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Rochell Jones v. Michael J. Astrue

August 10, 2012


The opinion of the court was delivered by: Paul S. Diamond, J.


Plaintiff Rochell Jones seeks review of the Social Security Commissioner's denial of her claim for Disability Insurance Benefits and Supplemental Security Income. After Plaintiff filed a Motion for Summary Judgment and Request for Review, I referred the matter to the Magistrate Judge. (Doc. Nos. 9, 12.) For the following reasons, I will overrule Plaintiff's Objections to the Magistrate Judge's Report and Recommendation, and enter judgment for the Commissioner.


At the time of the ALJ's decision, Plaintiff was forty-nine years old. R. at 26. She had completed the eleventh grade and resided in a transitional home for women, where she performed daily chores. R. at 28-29, 35. Plaintiff alleged disability due to neck, back, and arm pain, and depression. R. at 11, 13, 27. Ms. Jones's medical records reveal that she has received ongoing treatment for lower back, arm, and neck pain, resulting from two car accidents in 2006.

R. at 26, 312, 326; (Doc. No. 14 at 5-7.)

After the Social Security Administration denied Plaintiff's claims on January 15, 2009, she timely sought a hearing. R. at 69, 74. On May 28, 2010, the ALJ held a hearing at which counsel represented Plaintiff. R. at 25. Plaintiff testified to her impairments and prior employment as a packager. R. at 27-42. Vocational expert William Slaven testified that given Plaintiff's age, education, work experience, and residual functional capacity, Plaintiff could perform jobs at the sedentary exertion level. R. at 42-46.

In her June 24, 2010 decision, the ALJ found that Plaintiff had the following impairments: severe back pain and depression. R. at 11. In determining Ms. Jones's residual functional capacity, the ALJ reviewed the medical evidence, state agency assessments, and Ms. Jones's testimony regarding her impairments and symptoms. The ALJ found Ms. Jones's testimony only "partially credible concerning the severity of her impairments and their impact on her ability to work." R. at 15. The ALJ nevertheless included significant physical limitations in her RFC determination. R. at 12. The ALJ found that Ms. Jones: 1) could not return to her work as a packager, and could perform less than the full range of sedentary level work; 2) could lift and carry ten pounds, sit six of every eight hours, stand and walk two of eight hours, and perform postural activities (i.e., reaching) with occasional regularity; and 3) must alternate sitting and standing at will. Id. Finally, relying on Mr. Slaven's testimony, the ALJ identified jobs Plaintiff could perform that exist in substantial numbers in the national economy, such as lens inserter, rating clerk, and telephone information clerk. Id. at 17. Accordingly, the ALJ concluded that Plaintiff was not disabled and denied her application for DIB and SSI.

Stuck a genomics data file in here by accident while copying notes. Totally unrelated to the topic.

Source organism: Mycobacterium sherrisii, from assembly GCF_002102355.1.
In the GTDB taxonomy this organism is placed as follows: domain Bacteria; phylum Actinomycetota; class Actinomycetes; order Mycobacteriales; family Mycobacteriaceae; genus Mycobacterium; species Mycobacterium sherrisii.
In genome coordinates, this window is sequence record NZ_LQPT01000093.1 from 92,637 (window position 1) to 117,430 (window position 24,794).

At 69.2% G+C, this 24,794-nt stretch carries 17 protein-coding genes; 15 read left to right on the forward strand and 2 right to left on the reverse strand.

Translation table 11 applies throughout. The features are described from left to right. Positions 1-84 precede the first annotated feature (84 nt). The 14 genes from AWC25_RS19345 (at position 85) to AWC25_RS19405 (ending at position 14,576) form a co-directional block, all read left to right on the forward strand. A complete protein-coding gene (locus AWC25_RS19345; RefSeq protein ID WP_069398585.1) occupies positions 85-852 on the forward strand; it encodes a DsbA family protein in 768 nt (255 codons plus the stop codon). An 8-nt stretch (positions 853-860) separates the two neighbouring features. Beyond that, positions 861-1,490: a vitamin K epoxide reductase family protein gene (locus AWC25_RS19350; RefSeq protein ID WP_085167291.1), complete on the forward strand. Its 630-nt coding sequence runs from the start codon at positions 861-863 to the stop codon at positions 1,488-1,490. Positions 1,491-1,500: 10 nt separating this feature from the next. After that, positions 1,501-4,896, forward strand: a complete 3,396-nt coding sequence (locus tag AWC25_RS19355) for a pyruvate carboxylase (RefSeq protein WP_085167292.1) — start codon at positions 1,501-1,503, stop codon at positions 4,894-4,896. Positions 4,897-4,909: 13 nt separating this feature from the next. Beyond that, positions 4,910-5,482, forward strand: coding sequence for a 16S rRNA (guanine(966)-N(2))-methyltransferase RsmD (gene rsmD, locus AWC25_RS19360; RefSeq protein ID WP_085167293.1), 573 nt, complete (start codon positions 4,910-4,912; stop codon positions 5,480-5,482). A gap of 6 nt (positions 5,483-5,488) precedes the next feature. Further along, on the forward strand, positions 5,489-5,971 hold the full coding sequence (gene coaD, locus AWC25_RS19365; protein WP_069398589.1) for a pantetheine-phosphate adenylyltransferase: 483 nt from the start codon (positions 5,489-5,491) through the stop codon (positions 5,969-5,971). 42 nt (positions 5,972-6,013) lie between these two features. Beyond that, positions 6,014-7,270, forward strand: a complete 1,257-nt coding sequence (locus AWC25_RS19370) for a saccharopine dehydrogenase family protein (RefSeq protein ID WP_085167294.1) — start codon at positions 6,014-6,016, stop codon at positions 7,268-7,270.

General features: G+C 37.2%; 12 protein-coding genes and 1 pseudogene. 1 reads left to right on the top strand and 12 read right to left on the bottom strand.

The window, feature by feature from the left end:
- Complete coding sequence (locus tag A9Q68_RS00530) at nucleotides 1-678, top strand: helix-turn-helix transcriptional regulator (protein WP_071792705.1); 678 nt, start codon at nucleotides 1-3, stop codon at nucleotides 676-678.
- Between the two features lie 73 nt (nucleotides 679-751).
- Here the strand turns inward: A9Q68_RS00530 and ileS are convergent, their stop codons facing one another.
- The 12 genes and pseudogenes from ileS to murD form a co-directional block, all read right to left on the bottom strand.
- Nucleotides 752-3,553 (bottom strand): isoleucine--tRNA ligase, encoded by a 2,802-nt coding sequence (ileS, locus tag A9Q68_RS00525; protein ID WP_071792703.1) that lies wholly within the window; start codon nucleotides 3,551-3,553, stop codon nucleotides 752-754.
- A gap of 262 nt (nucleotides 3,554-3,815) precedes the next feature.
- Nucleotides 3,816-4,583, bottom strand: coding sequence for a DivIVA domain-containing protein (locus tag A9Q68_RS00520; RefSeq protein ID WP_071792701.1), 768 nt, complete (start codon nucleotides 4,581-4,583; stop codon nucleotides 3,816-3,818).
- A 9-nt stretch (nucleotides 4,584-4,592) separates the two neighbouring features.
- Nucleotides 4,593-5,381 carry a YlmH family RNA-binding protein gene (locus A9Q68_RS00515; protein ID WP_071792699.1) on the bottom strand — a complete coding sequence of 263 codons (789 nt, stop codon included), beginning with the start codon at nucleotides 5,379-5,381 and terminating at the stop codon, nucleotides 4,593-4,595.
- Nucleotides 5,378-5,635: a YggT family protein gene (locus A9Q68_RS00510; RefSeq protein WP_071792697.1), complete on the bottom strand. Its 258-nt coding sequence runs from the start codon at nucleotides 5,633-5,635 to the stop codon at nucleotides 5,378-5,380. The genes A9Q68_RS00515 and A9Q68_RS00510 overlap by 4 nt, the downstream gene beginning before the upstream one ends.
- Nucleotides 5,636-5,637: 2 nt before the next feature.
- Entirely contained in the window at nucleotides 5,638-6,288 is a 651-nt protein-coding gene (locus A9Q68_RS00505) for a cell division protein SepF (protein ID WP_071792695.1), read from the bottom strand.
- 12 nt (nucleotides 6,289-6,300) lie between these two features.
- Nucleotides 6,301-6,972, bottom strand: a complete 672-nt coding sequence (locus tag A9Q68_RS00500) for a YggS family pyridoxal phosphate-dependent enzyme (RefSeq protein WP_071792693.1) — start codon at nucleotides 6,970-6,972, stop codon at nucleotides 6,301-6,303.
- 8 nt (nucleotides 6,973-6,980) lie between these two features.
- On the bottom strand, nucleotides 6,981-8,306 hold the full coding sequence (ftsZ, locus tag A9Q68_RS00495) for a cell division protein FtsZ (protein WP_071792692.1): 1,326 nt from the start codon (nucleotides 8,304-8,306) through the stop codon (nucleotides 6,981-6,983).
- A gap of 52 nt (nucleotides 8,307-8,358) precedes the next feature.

After the Appeals Council affirmed, Plaintiff filed this action, challenging the Commissioner's decision. (Doc. Nos. 1, 3.) I referred the matter to the Magistrate Judge, who issued a Report and Recommendation concluding that the ALJ's decision should be affirmed. (Doc. No. 14.) Ms. Jones timely objected, and the Commissioner has responded to those Objections. (Doc. Nos. 16, 17.)

II.Legal Standards

I must review de novo each issue addressed by the Magistrate to which Plaintiff has raised a timely and specific Objection. 28 U.S.C. § 636(b)(1); see also Brown v. Astrue, 649 F.3d 193, 195 (3d Cir. 2011). I may "accept, reject, or modify, in whole or in part, the [Magistrate's] findings and recommendations." 28 U.S.C. § 636(b)(1). It is also within my discretion to rely on the Magistrate's proposed findings and recommendations. See United States v. Raddatz, 447 U.S. 667, 676 (1980).

I must determine whether "substantial evidence" supports the ALJ's decision. Monsour Med. Ctr. v. Heckler, 806 F.2d 1185, 1190 (3d Cir. 1986). "Substantial evidence 'does not mean a large or considerable amount of evidence, but rather such relevant evidence as a reasonable mind might accept as adequate to support a conclusion.'" Hartranft v. Apfel, 181 F.3d 358, 360 (3d Cir. 1999 (quoting Pierce v. Underwood, 487 U.S. 552, 564--65 (1988)). If substantial evidence supports the ALJ's decision, I must uphold it even if I would have made different factual findings. Hartranft, 181 F.3d at 360.

When evaluating a claimant's credibility, the ALJ must indicate the testimony she rejects and the testimony upon which she bases her findings. See Schaudeck v. Comm'r of Soc. Sec. Admin., 181 F.3d 429, 433 (3d Cir. 1999). In concluding that some or all of a claimant's testimony is not credible, the ALJ may rely on discrepant medical evidence and the claimant's inconsistent statements. See 20 C.F.R. § 404.1529; Chandler v. Comm'r of Soc. Sec. Admin., 667 F.3d 356, 363 (3d Cir. 2011) ("Although 'any statements of the individual concerning his or her symptoms must be carefully considered,' the ALJ is not required to credit them." (quoting SSR 96-7p, 1996 WL 374186, at *3 (July 2, 1996))); Burns v. Barnhart, 312 F.3d 113, 129-30 (3d Cir. 2002).


Plaintiff's three Objections all pertain to the ALJ's finding that Plaintiff was "only partially credible concerning the severity of her impairments and on their ...

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